Berkeley - Nine of the leading programs that represent partnerships between the University of California, Berkeley, and northern California community groups will be honored at the second annual University/Community Partners Recognition reception on Tuesday, Sept. 25, at UC Berkeley.
Hosted by UC Berkeley Chancellor Robert Berdahl and his wife, Peg Berdahl, this community recognition event will highlight projects in the areas of public health, economic development and revitalization, cultural and educational enrichment, youth literacy services and legal assistance for low-income and disabled individuals.
"In light of the nation's recent tragic events, this celebration takes on an even more significant role. It pays tribute to the kindness of the human spirit and the strength we have as a community to help one another address some of today's most pressing problems," said Chancellor Berdahl.
The projects being honored include broad representation of UC faculty, staff, students and community groups. Added Berdahl, "These partnerships show what can be accomplished when an urban research university like UC Berkeley joins hands with an active community to share our collective resources, talents and imagination."
The 2001 projects being recognized are the following:
o Campus/West Berkeley Neighborhood Partnership. The West Berkeley Neighborhood Development Corporation (WBNDC) has worked collaboratively with a number of UC Berkeley departments to further the economic and community development of West Berkeley. Together, they have made recommendations for improvements, assessed economic development opportunities and community service needs, recommended area plan revisions, and advised on urban design improvements.
o The East Bay Community Law Center. The partnership between Boalt Hall and other campus departments as well as dozens of community organizations and agencies is the largest provider of direct legal services to low-income residents of the East Bay.
o The English Language Development Project. A collaborative effort between the Developmental Teacher Education Program of the Graduate School of Education and Melrose Elementary School in the Fruitvale neighborhood of Oakland, the project uses student teachers to assess children's needs and develop appropriate curriculum and teaching strategies. An after-school component helps students who are having difficulty with English proficiency.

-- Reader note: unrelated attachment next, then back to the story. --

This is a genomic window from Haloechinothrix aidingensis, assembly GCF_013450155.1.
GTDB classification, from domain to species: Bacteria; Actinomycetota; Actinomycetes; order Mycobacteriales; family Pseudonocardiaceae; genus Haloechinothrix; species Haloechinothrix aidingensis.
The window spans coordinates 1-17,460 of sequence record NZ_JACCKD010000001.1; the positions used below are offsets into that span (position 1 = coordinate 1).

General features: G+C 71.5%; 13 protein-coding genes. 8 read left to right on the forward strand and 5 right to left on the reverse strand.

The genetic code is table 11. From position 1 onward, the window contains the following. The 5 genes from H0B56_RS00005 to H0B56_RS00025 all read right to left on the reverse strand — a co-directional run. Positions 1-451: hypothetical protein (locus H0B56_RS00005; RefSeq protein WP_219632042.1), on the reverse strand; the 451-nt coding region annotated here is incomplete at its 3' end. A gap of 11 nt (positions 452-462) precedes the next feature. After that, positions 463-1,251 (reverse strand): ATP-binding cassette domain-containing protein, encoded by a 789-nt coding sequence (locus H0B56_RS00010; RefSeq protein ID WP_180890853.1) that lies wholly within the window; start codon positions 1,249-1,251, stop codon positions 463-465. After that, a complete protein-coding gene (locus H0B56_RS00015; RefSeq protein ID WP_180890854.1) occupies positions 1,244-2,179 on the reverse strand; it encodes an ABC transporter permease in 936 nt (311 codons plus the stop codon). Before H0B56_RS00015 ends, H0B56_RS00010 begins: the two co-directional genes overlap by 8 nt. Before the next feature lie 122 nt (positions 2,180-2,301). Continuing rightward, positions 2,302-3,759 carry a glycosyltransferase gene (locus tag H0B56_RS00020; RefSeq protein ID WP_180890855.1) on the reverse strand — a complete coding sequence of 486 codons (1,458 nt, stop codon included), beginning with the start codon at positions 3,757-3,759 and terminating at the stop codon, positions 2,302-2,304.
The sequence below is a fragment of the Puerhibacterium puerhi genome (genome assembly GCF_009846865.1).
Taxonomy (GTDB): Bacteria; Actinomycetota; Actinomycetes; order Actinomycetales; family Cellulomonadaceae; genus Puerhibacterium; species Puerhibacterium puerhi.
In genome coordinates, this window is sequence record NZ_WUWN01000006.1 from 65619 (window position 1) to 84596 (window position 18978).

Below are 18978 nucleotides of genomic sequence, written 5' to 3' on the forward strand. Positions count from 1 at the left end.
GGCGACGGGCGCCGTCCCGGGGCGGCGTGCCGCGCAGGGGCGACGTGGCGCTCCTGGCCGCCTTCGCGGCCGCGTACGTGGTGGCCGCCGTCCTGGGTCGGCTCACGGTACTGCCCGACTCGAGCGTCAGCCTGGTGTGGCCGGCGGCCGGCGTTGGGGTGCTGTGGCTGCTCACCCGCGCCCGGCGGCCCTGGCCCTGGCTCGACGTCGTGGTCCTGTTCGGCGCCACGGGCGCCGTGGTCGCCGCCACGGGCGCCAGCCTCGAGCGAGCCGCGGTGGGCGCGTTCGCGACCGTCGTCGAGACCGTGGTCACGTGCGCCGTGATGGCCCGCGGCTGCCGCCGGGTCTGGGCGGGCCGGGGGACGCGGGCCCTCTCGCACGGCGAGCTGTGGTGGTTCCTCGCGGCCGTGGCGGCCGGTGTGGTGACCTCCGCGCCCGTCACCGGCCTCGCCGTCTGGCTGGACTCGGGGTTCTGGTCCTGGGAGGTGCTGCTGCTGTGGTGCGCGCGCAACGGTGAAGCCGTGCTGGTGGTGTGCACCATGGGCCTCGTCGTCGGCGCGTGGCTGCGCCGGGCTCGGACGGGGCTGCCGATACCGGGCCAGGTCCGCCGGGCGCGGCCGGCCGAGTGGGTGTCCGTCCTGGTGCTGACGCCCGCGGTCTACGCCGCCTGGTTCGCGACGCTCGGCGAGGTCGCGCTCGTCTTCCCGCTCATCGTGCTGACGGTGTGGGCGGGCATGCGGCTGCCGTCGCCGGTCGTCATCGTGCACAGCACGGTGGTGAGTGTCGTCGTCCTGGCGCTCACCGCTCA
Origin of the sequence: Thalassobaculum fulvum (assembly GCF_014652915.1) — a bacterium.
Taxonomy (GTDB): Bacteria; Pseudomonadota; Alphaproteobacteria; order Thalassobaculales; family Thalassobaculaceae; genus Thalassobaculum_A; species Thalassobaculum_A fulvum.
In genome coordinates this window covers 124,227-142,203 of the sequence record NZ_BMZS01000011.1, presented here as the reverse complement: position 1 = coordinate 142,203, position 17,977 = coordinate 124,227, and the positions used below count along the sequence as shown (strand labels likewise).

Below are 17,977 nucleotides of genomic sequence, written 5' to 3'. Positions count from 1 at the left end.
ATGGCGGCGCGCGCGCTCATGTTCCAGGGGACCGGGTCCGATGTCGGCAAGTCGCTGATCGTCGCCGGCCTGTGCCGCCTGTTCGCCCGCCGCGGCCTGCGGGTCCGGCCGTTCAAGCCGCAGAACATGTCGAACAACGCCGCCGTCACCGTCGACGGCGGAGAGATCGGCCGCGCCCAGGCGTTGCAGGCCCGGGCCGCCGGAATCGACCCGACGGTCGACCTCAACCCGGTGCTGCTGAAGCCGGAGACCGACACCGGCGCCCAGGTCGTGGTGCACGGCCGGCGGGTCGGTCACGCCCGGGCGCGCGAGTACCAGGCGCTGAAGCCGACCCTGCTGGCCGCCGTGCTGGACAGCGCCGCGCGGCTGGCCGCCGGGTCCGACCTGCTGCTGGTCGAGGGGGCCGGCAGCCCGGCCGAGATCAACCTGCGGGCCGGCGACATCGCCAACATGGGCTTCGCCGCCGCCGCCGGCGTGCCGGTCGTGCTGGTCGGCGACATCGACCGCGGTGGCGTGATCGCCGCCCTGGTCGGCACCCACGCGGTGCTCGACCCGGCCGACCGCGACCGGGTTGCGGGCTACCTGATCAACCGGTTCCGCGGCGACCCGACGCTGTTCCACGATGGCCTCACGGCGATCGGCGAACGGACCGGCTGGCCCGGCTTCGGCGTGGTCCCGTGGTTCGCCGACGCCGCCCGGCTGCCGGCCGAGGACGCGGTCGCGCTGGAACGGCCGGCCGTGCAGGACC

o The Interactive University Project. Started in 1996, the Interactive University uses the Internet to make the abundant and unique resources of the Berkeley campus available to K-12 teachers and students. The Interactive University links 25 campus units with over 75 teachers in Oakland and San Francisco schools. The program is developing a growing body of powerful digital learning materials based on UC Berkeley research and content from the sciences, social sciences and humanities.
o Stiles Hall Mentor Programs/Berkeley Scholars to Cal. For 70 years, Stiles Hall has recruited and trained UC students to serve as mentors to low-income youth of color in the community, working with local school districts, the I Have a Dream Foundation in West Oakland, and campus outreach programs. This year, through Berkeley Scholars to Cal, Stiles Hall will target 40 fifth graders and their parents, coordinating a comprehensive program of academic, social, and community support over the next eight years. The goal is to help these students prepare for successful admission to the University of California.
o The Suitcase Clinic. A project initiated and driven by UC Berkeley students, it provides health and medical services to local low-income and homeless residents. The clinic involves medical professionals in the community, local churches, lawyers, homeless service providers and clinics, the School of Optometry, School of Public Health, and the UC Health and Medical Sciences Department.
o UC Berkeley Parents Guide Project. The Center for Community Wellness at the UC School of Public Health has partnered with local parenting groups to develop a "UC Berkeley Parents Guide" and the Spanish language version, "La Guia para Padres," to be distributed to every new parent in California. The guide contains advice to new mothers and fathers, bringing together the traditional wisdom of parents from a variety of ethnic and socio-economic backgrounds with the technical expertise of the university.
o The Juvenile Hall Literacy Collaborative. The collaborative brings together five community and campus organizations to improve the literacy of incarcerated youth at the Juvenile Court Schools of Alameda County. Through the collaborative, UC students provide one-on-one tutoring at least twice weekly to young men at Camp Wilmont Sweeney.
o The Center for Health Assessment of Mothers and Children of Salinas (CHAMACOS). A partnership of the UC Berkeley School of Public Health and state and community groups and agencies works with a coalition of farm workers, educators, journalists, and local government officials to assess the environmental risks of pesticide exposures to the children of low-income, mostly Latino farm workers in the Salinas Valley.